The head of Washington’s wildlife agency supported the federal delisting of wolves in an April letter.
Kelly Susewind, the Washington Department of Fish and Wildlife director, submitted a letter commenting on the U.S. Fish and Wildlife Services proposed rule to remove gray wolves from the endangered species list.
The letter, written April 18, was first reported by the Capital Press.
“The Department finds the USFWS proposal to remove gray wolves from the federal List of endangered and Threatened Wildlife and return management authority in the western two-thirds of Washington to the Department appropriate and timely,” Susewind wrote.
The ESA, he said, is intended for species on the verge of extinction. Wolves in Washington do not need that protection.
“The state of Washington is well prepared to be the management authority for wolves statewide and would be pleased to see limited federal resources directed to other species still critically in need,” he wrote.
Wolves are protected by state endangered species rules in the eastern third of the state.
They remain federally protected in the western two-thirds of the state.
There are a minimum of 126 wolves, 27 packs and 15 breeding pairs in the state, according to WDFW’s most recent report. The majority of those wolves live in Northeast Washington.
Susewind’s letter was too narrowly focused on Washington, said Chris Bachman, the wildlife program director at the Spokane-based Lands Council.
“He’s sort of discounting everyone else that doesn’t have a recovering wolf population that would potentially like to have it,” Bachman said.
Bachman points out that 5,000 wolves live in the Lower 48, occupying about 10 percent of their historic range.
While they may be recovering in Washington, delisting them federally is premature, he said.
“If we revert back to putting the management in the hands of the state, what that becomes is regional management, which is in essence cultural management,” Bachman said. “If the culture of that state is anti-wolf, they are going to be decimated. If the culture is pro-wolf, they will be protected.”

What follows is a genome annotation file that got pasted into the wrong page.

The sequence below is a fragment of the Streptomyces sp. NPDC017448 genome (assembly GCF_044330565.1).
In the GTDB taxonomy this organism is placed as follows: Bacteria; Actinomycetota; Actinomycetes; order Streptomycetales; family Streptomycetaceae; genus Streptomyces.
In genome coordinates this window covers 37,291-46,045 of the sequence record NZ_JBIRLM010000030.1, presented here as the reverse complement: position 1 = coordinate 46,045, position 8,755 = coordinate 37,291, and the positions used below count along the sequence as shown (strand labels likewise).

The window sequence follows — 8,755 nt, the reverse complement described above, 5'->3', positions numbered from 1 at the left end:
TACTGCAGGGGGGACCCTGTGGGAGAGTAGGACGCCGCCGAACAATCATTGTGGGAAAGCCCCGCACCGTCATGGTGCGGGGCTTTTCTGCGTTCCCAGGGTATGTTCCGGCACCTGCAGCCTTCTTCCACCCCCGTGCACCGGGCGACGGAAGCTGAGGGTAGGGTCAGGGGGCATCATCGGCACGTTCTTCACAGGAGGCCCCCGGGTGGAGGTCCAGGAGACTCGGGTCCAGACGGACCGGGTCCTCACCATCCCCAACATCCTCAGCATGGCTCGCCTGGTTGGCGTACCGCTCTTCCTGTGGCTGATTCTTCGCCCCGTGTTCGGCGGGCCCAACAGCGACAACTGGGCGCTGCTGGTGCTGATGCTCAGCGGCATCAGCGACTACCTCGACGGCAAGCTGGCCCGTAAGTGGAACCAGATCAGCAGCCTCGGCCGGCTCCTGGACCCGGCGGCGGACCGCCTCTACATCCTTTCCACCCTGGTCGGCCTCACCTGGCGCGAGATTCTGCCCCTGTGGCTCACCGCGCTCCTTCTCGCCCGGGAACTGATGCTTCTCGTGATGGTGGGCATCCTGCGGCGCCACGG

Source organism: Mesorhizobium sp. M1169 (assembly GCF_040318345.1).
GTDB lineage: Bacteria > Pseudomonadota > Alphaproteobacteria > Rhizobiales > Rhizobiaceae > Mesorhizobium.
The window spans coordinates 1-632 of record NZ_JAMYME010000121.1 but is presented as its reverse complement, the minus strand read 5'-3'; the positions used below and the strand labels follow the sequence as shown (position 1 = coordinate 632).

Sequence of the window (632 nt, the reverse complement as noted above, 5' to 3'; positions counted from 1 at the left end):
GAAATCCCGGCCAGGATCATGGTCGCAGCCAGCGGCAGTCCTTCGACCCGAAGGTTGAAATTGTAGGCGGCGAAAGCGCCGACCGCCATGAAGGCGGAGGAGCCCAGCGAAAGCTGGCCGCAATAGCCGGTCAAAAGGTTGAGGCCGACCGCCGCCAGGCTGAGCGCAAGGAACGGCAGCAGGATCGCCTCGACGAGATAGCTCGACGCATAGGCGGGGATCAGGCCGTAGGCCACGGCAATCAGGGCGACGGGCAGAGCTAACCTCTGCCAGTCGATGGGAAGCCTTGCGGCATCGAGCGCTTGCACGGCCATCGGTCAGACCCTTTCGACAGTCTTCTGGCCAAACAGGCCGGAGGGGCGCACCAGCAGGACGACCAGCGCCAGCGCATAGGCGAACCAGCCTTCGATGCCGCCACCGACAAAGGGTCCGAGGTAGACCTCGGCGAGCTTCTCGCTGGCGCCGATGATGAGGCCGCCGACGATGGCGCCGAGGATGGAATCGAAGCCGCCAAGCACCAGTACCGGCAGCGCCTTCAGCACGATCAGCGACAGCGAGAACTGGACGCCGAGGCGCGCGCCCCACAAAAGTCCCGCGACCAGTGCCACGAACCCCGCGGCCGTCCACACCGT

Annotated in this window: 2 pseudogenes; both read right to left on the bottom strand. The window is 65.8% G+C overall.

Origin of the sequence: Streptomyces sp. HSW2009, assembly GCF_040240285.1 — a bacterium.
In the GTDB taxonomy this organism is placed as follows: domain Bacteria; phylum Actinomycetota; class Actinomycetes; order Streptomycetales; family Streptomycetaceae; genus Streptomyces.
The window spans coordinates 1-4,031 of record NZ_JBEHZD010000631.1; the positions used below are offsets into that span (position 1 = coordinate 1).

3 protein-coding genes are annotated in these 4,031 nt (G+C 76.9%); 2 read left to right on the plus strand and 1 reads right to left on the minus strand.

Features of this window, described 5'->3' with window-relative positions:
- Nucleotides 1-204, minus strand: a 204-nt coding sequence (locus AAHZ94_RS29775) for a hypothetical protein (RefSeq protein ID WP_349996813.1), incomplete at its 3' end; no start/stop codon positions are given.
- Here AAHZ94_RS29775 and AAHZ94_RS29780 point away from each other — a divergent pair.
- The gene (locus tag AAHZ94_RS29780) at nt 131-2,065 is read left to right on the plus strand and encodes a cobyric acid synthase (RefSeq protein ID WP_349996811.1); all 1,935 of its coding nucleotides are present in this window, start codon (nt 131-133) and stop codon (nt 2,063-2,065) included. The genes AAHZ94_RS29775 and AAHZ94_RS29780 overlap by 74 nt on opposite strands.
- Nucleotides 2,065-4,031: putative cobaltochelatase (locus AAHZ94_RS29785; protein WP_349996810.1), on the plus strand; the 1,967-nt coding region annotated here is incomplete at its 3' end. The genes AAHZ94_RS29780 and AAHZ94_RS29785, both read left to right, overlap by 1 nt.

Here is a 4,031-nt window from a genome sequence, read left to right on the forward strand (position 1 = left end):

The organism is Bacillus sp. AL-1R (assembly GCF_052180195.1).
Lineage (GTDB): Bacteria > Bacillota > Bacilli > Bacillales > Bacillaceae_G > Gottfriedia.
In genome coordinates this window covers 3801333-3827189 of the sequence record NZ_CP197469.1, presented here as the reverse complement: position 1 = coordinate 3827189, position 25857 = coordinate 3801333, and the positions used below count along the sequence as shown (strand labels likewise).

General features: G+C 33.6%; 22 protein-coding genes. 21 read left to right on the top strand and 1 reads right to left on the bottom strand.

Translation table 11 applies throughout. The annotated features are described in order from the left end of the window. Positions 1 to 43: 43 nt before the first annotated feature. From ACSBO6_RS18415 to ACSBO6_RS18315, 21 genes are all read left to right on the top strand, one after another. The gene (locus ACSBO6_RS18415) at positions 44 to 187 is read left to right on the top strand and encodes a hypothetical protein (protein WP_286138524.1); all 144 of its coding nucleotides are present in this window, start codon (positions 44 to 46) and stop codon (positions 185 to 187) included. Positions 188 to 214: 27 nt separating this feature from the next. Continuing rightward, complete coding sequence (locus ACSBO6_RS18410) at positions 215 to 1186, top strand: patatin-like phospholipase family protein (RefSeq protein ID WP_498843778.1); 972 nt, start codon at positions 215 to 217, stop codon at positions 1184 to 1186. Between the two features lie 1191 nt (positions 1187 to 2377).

The Center for Biological Diversity, an Arizona-based conservation group, decried Susewind’s support.
“It’s not a surprise,” said Amaroq Weiss, the Center for Biological Diversity’s West Coast wolf advocate. “But again, it’s just a reflection of how out of step they are about what most Washington residents think about wolves and protections for wolves.”
Nationwide, she said, “Wolves are not recovered.”
WDFW has previously supported the federal delisting of wolves.
In May 2018, the Washington Department of Fish and Wildlife supported a House bill proposing delisting wolves. In a letter to Rep. Dan Newhouse, R-Wash., one of the bill’s co-sponsors, the department said it can’t “fully implement our plan in the western two-thirds of the state.”
Federal protections of wolves in the western two-thirds of the state prohibit WDFW from killing problem wolves.
In 2018, a pack was confirmed west of the Cascade crest for the first time.
Conservation Northwest, a Washington-based conservation group, supported WDFW’s position on delisting.
“Given that wolves are already delisted in much of our state … we don’t see any reason for concern about federal delisting in Washington,” said Chase Gunnell, communications director for Conservation Northwest.
“It’s important to direct wildlife agency resources toward species of the greatest ecological need,” Gunnell said.
Wolves are not federally protected in Idaho. The Rocky Mountain wolf population, to which wolves in Eastern Washington belong, was first delisted in 2008, although environmental groups challenged the decision in court. That delisting was upheld by a judge in 2011 when a congressional rider attached to an appropriations bill removed the animals from the Endangered Species Act.
The U.S. Fish and Wildlife Service is accepting comments on the proposed rule through Tuesday. As of Wednesday, there were 29,376 comments.
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